That is the fear that many opponents of the healthcare reform bill have: more governmental control over individual healthcare choices. Government officials, only looking at the bottom line may decide which treatment(s) will be allowed for terminal patients. President Obama admitted this position in a Q&A session during the healthcare debate in 2009.
Even ethical doctors who want the best for their patients may bow to pressure from Medicare and Medicaid officials. When the majority of their income is derived from governmental sources, and the government instructs them to recommend less costly treatment or to forego treatment all together, some doctors will take the path of least resistance.. Remember the ‘good old days’ of HMO’s.
The government will have the power, through licensing and taxing powers to ‘urge’ doctors to provide information to their patients on ‘proper’ end of life choices. The Romanow commission, though noting the sensitivity of the subject, suggested greater use of less expensive palliative care and living wills.
Though I have faith that individual doctors, in private practice, will continue to do the right thing when it comes to their patient’s care, the future will make it increasingly difficult for them to do so. I’m just trying to provide a warning of what may be coming down the pike for healthcare professionals in the future.
And then I become aware of the following item, published in the NY Times on January 4, 2011:
WASHINGTON — The Obama administration, reversing course, will revise a Medicare regulation to delete references to end-of-life planning as part of the annual physical examinations covered under the new health care law, administration officials said Tuesday. The move is an abrupt shift; coming just days after the new policy took effect on Jan. 1. An administration official, authorized by the White House to explain the mix-up, said Tuesday, “We realize that this should have been included in the proposed rule, so more people could have commented on it specifically.” “We will amend the regulation to take out voluntary advance care planning,” the official said. “This should not affect beneficiaries’ ability to have these voluntary conversations with their doctors.”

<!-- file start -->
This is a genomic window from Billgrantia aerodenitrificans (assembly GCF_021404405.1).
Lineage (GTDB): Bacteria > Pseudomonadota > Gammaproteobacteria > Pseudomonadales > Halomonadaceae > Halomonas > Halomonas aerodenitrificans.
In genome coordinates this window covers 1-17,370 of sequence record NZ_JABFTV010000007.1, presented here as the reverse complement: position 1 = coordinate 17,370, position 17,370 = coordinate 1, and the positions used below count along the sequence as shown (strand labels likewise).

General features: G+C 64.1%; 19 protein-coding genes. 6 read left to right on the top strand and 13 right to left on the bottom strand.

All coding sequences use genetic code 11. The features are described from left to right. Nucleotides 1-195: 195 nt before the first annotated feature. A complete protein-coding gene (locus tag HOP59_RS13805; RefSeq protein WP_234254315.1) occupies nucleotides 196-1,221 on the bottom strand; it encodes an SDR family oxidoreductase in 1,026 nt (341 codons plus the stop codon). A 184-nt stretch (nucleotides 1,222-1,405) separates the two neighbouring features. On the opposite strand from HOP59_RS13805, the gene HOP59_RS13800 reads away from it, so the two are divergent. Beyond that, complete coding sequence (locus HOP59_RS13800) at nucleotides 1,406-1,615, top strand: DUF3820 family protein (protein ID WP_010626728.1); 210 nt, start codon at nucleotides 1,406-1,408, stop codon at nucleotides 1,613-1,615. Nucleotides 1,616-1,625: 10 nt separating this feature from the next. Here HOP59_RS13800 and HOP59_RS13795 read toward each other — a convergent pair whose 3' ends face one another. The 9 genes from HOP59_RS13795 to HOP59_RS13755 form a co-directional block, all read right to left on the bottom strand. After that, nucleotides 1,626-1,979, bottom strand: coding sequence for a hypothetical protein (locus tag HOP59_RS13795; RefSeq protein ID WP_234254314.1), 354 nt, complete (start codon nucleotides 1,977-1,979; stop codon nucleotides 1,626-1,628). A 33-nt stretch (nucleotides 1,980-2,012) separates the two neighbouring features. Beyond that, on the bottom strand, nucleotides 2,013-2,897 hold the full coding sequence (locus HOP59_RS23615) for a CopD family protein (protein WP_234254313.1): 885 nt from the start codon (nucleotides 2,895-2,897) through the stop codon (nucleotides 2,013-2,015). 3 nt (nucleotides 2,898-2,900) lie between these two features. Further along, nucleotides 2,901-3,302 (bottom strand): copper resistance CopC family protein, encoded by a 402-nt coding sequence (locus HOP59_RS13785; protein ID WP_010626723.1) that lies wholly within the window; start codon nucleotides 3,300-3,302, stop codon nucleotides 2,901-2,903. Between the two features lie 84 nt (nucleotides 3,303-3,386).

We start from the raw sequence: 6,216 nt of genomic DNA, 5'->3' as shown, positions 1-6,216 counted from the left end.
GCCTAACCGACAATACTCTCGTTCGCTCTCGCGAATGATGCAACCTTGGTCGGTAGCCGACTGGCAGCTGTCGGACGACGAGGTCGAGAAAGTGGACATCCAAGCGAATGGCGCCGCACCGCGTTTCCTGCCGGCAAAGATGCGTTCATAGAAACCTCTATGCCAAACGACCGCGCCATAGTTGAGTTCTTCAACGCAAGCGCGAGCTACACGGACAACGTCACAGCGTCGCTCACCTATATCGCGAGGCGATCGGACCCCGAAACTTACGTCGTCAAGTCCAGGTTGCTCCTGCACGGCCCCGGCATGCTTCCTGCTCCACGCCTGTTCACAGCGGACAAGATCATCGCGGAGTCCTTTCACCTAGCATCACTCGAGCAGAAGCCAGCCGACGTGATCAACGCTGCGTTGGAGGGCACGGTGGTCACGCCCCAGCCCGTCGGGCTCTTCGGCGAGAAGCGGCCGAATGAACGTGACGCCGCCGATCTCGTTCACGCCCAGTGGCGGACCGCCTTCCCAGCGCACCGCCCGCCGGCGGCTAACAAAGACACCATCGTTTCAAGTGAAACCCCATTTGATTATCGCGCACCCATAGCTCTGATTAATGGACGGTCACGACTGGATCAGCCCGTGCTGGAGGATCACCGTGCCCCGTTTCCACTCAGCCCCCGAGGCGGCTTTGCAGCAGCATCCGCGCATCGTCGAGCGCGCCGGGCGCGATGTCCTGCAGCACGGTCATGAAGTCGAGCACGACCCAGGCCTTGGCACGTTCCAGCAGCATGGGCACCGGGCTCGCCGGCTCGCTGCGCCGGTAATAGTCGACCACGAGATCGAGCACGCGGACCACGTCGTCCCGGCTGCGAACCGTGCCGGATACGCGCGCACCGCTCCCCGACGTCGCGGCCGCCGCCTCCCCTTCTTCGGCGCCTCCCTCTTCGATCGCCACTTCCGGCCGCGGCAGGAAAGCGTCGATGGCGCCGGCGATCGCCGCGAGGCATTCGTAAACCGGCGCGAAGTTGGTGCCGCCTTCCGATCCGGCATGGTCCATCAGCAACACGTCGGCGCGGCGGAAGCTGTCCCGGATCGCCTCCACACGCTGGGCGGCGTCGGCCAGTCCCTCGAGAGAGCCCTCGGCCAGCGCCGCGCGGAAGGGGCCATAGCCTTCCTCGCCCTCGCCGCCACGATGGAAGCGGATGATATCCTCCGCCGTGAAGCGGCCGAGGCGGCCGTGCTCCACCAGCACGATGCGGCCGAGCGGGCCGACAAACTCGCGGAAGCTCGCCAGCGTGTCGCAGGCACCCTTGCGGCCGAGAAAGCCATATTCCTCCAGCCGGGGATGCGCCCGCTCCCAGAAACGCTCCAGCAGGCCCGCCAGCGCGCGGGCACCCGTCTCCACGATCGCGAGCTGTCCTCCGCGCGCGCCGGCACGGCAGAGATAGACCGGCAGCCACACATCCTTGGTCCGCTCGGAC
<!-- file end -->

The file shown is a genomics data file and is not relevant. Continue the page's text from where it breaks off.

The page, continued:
Obviously, the government still wants end-of-life counseling to be included in Medicare regulations, but this has been tabled for the time being. Let’s see what happens in the future. In any case, this issue will come up for debate in the future, and my position is the same: End-of-life decision should be left up to the patient (or family) and their doctor, not a government official.
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#1 by Steve Rolfe on January 19th, 2011
You conclusion does not follow from any of the points you made in the article above. End of life counseling is a doctor and patient discussion, nothing more. The government proposes no role in this other than to pay for a doctor’s time to have that discussion. While saving money on healthcare may be a desirable benefit from such a discussion it is far from the most important. Giving the patient and their family complete information about end of life issues allows them to chose how to manage those issues. The alternative is that someone else will make those choices which is far less desirable.
The fact is many people who receive expensive end of life care don’t have their life extended at all. The extra care in the form of invasive tests and surgeries are painful and life degrading. They are much sicker in those last weeks or months. They are unable to spend quality time with their loved ones. And, they die just the same. We must all be reminded that everyone of us will die sometime. At some point either from extreme illness, severe accidents, or just plain old age we will die no matter how much healthcare we receive regardless of how much money we spend.
#2 by J. Dawson, D.O. on January 20th, 2011
Many thanks for the great article on “end of life counseling”; very well-written and now I have a better idea of why the whole idea of pressuring patients like this is so unprofessional! Thank you….